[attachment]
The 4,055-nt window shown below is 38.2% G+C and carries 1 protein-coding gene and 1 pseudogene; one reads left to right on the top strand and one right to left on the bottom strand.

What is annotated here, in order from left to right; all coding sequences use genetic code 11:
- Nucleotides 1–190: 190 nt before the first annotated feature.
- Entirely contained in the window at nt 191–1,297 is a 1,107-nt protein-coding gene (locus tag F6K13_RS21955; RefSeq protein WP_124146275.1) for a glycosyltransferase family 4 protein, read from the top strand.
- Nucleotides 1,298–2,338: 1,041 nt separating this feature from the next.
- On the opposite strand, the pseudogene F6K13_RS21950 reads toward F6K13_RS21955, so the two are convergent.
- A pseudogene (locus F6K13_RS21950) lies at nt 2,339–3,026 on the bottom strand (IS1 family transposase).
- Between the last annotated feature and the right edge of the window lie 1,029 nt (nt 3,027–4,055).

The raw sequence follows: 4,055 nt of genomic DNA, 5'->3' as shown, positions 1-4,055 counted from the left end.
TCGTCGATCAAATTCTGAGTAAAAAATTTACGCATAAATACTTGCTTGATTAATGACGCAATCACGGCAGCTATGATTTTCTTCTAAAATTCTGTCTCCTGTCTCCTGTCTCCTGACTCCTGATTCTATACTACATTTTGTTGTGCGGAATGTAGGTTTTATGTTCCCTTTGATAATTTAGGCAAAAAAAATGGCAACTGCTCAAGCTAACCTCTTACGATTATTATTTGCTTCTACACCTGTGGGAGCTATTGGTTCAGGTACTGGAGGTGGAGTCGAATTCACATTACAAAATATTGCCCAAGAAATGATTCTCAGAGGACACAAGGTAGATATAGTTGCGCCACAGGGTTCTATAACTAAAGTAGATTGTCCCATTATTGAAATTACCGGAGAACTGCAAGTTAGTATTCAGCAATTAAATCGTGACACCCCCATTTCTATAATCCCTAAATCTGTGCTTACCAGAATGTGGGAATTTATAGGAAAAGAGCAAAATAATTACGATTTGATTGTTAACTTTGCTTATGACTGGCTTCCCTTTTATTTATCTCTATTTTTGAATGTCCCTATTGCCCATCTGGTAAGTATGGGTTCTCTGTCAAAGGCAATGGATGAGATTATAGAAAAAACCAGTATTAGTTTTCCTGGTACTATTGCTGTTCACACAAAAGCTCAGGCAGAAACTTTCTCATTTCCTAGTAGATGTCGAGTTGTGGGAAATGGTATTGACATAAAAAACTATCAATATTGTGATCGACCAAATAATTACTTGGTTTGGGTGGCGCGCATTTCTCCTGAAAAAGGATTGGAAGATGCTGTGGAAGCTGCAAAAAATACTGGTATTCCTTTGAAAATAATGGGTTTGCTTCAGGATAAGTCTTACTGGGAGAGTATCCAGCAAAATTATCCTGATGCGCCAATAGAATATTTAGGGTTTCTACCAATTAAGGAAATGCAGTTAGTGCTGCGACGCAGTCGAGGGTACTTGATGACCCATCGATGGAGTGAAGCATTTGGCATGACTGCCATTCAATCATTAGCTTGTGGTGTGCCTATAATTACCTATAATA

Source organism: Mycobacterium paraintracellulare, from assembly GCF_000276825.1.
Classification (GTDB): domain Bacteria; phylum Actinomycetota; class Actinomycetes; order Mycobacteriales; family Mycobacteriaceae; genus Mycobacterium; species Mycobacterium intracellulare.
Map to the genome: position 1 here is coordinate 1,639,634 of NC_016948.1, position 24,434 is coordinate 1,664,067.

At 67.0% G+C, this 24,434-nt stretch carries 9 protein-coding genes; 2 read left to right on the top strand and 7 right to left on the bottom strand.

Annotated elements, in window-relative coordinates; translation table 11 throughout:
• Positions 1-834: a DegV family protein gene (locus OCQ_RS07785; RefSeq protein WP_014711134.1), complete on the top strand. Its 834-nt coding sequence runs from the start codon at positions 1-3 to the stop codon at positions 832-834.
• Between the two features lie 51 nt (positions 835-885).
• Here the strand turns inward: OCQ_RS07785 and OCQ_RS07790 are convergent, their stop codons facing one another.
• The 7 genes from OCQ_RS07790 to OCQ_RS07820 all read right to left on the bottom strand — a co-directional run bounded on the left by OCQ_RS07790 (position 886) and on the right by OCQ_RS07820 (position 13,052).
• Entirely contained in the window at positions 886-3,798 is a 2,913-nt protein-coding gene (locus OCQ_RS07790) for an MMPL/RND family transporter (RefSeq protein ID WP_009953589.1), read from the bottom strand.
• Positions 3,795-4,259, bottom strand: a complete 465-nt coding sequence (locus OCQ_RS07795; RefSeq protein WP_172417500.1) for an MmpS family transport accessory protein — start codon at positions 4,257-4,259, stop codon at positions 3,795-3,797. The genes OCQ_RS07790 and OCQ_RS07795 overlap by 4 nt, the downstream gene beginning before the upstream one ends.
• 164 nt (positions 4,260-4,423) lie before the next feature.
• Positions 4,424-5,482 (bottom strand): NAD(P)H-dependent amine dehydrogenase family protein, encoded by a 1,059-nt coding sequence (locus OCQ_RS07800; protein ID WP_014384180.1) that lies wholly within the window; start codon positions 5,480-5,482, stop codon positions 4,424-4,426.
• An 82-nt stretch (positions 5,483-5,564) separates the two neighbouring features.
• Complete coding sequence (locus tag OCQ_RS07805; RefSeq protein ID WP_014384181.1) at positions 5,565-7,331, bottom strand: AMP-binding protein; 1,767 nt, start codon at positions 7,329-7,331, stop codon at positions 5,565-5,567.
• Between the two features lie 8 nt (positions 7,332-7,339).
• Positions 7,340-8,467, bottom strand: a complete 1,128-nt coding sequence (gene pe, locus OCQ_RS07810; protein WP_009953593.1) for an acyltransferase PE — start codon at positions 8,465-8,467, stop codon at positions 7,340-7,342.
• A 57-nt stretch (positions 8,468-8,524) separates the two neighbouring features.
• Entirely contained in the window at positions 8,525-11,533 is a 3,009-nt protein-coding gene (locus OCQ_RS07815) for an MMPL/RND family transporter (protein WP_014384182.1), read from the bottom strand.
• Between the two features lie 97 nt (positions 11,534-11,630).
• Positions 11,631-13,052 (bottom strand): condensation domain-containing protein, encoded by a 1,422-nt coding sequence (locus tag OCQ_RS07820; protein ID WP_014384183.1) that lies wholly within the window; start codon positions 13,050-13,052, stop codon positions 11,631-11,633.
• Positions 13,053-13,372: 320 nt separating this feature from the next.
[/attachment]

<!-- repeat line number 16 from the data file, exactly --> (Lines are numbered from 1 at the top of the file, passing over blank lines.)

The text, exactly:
• Positions 1-834: a DegV family protein gene (locus OCQ_RS07785; RefSeq protein WP_014711134.1), complete on the top strand. Its 834-nt coding sequence runs from the start codon at positions 1-3 to the stop codon at positions 832-834.